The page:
The Boboli Gardens covers an area of 45,000 square meters on the hill behind Palazzo Pitti and continues down towards Porta Romana, passing through the Forte Belvedere and, today, is renowned as one of the largest Italian gardens.
A good visit in its entirety takes about 3 hours.
The history of the Boboli Gardens
The Boboli Gardens were purchased by Cosimo I de 'Medici and his wife Eleonora di Toledo, who intended to build the new Grand Ducal palace there, after which it was designed by Niccolò Pericoli known as Tribolo, an artist who had previously given rise to the gardens of the Medici Villas of Castello and Petraia; until his death in 1550. Other great seventeenth-century artists worked for the enrichment and expansion of the garden, including Giorgio Vasari, Bartolomeo Ammannati and Bartolomeo Buontalenti.
The amphitheater leaning against the hill behind the building was initially created, which outlines the first perspective axis with a north-west / south-east direction that starts from the main entrance of the building up to the Forte Belvedere.
The Boboli Gardens - What to see
The Buontalenti Grotto, located in the final stretch of the Vasari Corridor and therefore next to the entrance to the garden, is an artificial grotto filled with false stalactites and stalagmites designed between 1583 and 1593. The grotto is made up of three communicating rooms: the first decorated with stucco in bas-reliefs characterized by pastoral scenes which hosted Michelangelo's “Prisons” until 1924 (now in the Accademia Gallery); the second contains a group of marble statues representing Paris and Helen; finally, the third room offers frescoes by Poccianti and a beautiful fountain by Giambologna which represents Venus in the bath threatened by four satyrs.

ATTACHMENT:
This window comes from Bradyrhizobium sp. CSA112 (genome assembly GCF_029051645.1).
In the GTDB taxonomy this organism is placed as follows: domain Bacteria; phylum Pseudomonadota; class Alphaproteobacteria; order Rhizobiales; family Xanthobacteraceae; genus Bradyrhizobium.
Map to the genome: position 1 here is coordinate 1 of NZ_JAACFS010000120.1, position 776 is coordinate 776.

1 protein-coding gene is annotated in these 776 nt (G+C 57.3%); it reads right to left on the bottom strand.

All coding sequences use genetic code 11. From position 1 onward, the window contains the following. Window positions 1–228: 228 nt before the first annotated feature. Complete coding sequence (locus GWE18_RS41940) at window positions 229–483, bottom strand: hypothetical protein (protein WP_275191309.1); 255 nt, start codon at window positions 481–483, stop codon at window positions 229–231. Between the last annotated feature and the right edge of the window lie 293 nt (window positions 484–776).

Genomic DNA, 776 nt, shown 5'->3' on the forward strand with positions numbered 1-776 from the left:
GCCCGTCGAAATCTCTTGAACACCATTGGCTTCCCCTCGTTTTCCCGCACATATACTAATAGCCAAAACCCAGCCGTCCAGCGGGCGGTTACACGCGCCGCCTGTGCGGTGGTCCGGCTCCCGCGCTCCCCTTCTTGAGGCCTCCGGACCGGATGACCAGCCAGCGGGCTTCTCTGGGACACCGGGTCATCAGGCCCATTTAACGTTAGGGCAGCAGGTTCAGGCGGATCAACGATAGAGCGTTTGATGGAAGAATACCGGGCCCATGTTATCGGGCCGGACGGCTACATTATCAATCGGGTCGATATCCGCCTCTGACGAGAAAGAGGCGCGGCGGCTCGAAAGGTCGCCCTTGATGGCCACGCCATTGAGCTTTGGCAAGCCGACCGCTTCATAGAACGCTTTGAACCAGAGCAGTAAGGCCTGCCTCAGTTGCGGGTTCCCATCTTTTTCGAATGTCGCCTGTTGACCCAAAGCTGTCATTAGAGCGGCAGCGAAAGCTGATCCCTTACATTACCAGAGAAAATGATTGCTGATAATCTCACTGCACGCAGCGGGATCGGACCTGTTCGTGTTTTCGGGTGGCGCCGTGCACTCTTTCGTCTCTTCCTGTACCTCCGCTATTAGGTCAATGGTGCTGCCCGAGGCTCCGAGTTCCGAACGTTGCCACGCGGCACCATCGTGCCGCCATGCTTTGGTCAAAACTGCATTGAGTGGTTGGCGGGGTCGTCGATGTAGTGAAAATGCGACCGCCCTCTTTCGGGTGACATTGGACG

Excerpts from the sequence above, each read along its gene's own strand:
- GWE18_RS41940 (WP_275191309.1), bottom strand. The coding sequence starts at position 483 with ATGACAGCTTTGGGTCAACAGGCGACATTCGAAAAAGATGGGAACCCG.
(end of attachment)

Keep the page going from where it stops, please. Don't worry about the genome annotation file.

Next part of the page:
Going up from the amphitheater, we find the Fountain of Neptune, located in the basin with the same name and sculpted by Stoldo Lorenzi. This fountain si also called the "statue of the Fork" because of the trident held in the hand by Neptune.
The basin was built in place of a nursery that collected all the water that irrigated the garden (now, many statues no longer draw water except the artichoke fountain and Neptune).
In the 1700s, when the Habsburg-Lorraine succeeded the Medici family, the Kaffehaus (1775) and the Limonaia (1777-78) and the Palazzina della Meridiana (1776) were built.
From the Kaffenhause, you can admire the splendid Florentine panorama. The Kaffehaus, located on the east side of the amphitheater, is a Rococo-style pavilion embellished with an exotic-style windowed dome. This work is by Zanobi il Rosso. This building can be considered the final visual cornerstone of the second axis of the park, in steep descent, called “il Viottolone”.
Continuing to the left of the fountain of the ocean and parallel to the Viottolone, you arrive at the Limonaia. This is a structure used by noble or important families of the time in place of simple greenhouses to raise citrus fruits in hollows during the winter. Built by Zanobi del Rosso previously it was used as a factory.
In the terminal part of the Boboli Gardens near Porta Romana, there is the Emicilo, a large flat area of lawn.
The Plan of the Boboli Gardens
The Boboli Gardens have a triangular plan, characterized by two orthogonal axes with a strong slope, which cross at the Neptune Basin, marked by a central path and develop through a series of terraces marked by cross roads, paths, sculptural elements that introduce particular environments such as clearings, gardens or buildings.
The Boboli Gardens is considered as an open-air museum. Actually here you can admire many ancient and Renaissance statues, buildings, caves, large fountains. Moreover, through out its paths, visitors can capture the life of the Medici court, their habits, their pastimes.
|Official Expert guide|
|Museum Map in Pdf|
|Official guide and headphones|
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